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Tales from the Pit: Blyss Gould and West Side Story by Jonathan Moody

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Tales from the Pit: Blyss Gould and West Side Story by Jonathan Moody… I have always held Leonard Bernstein’s masterpiece, West Side Story, on a pedestal. It was one of those shows that I had the opportunity to play in high school but passed on. Later, as I heard horror stories from the musicians in the pit, I silently thanked myself for backing out. Decades later (wow, I can say that now) I had the opportunity to tackle the behemoth that is WSS. A good friend – and smoking musician that you can find at www.bayareabassacademy.com – of mine, Ted “Blyss” Gould just recently tackled this as well, and we compared notes.

Blyss’ Specifics:

  • West Side Story at the Contra Costa Civic Theater, for a 4 week run
  • The pit consisted of 15 musicians, 12 feet above the stage on a narrow platform, like one of those little planes; the kind you think you’ll die in and the live on in the hearts and minds of millions of adoring fans. (ed. note: His sense of humor is another reason why I love this guy)

Gear used: Aguilar TH500, Aguilar GS112, Mike Lull MV5 Jon’s Specifics:

  • West Side Story at Western Michigan University, for a 3 week run
  • The pit consisted of 15 musicians, in the pit under the stage

Gear used: Kydd Carry-On Electric Upright Bass, EA iAmp Micro into a Schroeder Mini 12R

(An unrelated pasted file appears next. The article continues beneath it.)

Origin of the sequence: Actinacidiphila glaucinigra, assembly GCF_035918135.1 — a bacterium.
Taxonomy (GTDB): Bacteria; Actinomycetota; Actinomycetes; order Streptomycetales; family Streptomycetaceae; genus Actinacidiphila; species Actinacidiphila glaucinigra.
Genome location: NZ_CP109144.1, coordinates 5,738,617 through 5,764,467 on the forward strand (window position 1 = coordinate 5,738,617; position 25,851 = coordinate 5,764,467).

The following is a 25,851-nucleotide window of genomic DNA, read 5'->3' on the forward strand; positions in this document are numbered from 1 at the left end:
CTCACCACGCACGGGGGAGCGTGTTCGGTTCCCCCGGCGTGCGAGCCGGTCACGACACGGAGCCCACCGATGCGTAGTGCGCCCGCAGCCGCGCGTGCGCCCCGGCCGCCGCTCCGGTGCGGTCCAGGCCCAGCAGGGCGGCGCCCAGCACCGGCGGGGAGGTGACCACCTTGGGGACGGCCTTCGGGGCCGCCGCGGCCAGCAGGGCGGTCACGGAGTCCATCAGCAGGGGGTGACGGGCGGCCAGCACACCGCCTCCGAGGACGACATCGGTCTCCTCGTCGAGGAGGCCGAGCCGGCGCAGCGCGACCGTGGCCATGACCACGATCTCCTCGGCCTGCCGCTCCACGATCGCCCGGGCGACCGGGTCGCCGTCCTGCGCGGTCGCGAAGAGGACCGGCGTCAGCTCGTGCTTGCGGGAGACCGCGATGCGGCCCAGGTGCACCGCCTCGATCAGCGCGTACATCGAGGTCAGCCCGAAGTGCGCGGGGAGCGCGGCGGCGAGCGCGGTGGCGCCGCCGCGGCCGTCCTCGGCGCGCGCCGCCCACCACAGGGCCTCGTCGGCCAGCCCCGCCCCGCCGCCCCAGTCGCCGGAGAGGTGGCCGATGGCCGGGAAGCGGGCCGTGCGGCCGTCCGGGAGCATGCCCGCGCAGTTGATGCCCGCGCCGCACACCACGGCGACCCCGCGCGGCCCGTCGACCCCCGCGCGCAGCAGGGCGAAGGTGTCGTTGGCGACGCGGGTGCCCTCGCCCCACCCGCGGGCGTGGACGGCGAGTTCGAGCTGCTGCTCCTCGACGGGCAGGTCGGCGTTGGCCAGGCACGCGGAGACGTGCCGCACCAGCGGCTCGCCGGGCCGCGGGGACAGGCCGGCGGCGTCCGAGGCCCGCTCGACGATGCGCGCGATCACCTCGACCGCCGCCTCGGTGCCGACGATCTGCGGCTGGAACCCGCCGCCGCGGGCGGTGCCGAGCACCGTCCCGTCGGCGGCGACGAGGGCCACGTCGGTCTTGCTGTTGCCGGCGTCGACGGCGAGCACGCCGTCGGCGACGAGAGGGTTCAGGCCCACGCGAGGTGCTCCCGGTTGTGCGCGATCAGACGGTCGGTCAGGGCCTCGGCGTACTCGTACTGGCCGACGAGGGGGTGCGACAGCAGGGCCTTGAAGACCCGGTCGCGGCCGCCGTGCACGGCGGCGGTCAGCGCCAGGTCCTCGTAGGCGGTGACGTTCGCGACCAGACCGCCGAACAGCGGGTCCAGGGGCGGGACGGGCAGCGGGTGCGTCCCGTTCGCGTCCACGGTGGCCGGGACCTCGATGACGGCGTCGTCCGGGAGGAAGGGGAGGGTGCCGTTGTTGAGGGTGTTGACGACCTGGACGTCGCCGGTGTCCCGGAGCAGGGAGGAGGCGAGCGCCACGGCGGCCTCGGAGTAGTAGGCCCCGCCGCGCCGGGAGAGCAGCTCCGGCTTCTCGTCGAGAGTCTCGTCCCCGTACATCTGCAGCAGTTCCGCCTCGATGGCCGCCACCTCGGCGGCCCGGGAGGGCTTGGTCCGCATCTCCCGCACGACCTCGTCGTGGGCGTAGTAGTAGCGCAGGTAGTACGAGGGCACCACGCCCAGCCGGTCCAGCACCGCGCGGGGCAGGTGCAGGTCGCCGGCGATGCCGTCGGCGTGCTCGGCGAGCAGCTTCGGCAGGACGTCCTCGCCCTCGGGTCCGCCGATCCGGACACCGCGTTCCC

The physical size of the pit that Blyss was in led to him not being able to use a string bass for the show (which, since composed in the 50s, called for it). As he put it, “The physical space would not all an upright to fit in so I had to play electric using a piece of foam and palm muting techniques.” Both techniques are great for approximating the sound of an upright bass when the real estate just doesn’t allow for it. Blyss’ experience with the upright also helped make the sound more “authentic” to the original.

Blyss brought up an interesting point in terms of compromises that I hadn’t thought of. “I think that the biggest compromises came from the budget constraints. It’s always pretty obvious when less experienced players are there to get ‘the experience.’” Theatre work is a very different animal from the regular gig, and like he mentioned, it’s very easy to spot the people that are either new to the genre or have previously written it off as easy. I experienced this a little; as a “local pro” that was brought into a college level production, I was the minority as most of the players were students. Some had pit experience, but a lot of them didn’t realize the mental focus and attention that was needed (especially when talking about Bernstein). Despite being in a larger pit, Blyss still got the call to cover all of the cello queues that were left open. Yours truly didn’t have to worry about that; the keyboardist I played with is a monster and easily absorbed those parts into her book.